Envoy says around 70 Filipino seafarers still stranded in China
The Department of Foreign Affairs welcomes home 16 previously stranded Filipino seafarers and three land-based overseas Filipino workers (OFWs) from China, who arrived at 1:30 a.m. on September 29, 2020.
Released/Department of Foreign Affairs

Envoy says around 70 Filipino seafarers still stranded in China

(Philstar.com) - October 24, 2020 - 1:21pm

MANILA, Philippines — Dozens of Filipino seafarers are stranded in Chinese waters while awaiting repatriation, Philippine Ambassador to China Jose Santiago Sta Romana said Saturday. 

"The problem now are the stranded seafarers because they are waiting on the vessels, and the owners, because of financial problems, have no plan [and] cannot pay them or their contracts are over," Sta. Romana said partially in Filipino during a virtual briefing. 

Of the hundreds of Filipinos in China who asked to return to the Philippines due to the coronavirus pandemic, the envoy said only about 100 are still awaiting repatriation. Around 70 of these are stranded seafarers, he added.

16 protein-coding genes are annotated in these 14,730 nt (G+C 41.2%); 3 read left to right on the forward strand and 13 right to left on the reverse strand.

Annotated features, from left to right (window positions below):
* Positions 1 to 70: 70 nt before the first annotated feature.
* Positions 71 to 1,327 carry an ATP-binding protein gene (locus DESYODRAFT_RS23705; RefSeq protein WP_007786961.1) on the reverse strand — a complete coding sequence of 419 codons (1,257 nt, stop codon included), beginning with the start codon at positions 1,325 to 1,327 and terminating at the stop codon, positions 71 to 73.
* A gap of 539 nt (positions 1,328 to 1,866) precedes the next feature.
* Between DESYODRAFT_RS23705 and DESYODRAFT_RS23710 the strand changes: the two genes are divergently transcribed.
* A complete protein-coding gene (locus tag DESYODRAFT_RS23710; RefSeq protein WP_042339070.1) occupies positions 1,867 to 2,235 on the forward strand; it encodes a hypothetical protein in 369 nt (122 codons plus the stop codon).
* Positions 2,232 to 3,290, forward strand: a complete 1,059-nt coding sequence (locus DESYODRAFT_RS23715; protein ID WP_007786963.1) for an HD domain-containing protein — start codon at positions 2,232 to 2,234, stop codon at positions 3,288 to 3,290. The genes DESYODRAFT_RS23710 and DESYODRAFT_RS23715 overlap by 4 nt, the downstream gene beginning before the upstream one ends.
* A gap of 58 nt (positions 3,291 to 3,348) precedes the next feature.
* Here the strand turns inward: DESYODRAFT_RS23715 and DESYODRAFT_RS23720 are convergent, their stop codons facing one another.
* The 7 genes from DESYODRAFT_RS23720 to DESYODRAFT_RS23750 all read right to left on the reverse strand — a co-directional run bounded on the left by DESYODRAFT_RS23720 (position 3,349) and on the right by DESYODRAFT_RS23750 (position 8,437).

These workers were affected by China's "no disembarkation" policy — a precautionary measure implemented due to the pandemic and the unavailability of commercial flights. According to the envoy, some of them have waited weeks and still have not been able to disembark. 

"One flight will...suffice for now, one repatriation flight, and we hope this will be it," the ambassador said. 

Last month, the Department of Foreign Affairs repatriated 16 seafarers who were previously stranded in China. Of these 16, 11 were stranded at sea for more than six months. 

Latest data from the agency shows that 33% — or 73,870 — of the 223,294 migrant workers repatriated so far were sea-based. 

Mission to Seafarers Philippines, a non-governmental organization, earlier this month said "seafarers are the hardest hit" by the pandemic. The organization's country manager, Lala Tolentino, during an online consultation said many Filipino seafarers have been forced to work not just consistent overtime hours but are working over contract as well. 

The United Nations in June called the current situation faced by seafarers across the globe a "growing humanitarian and safety crisis." — Bella Perez-Rubio

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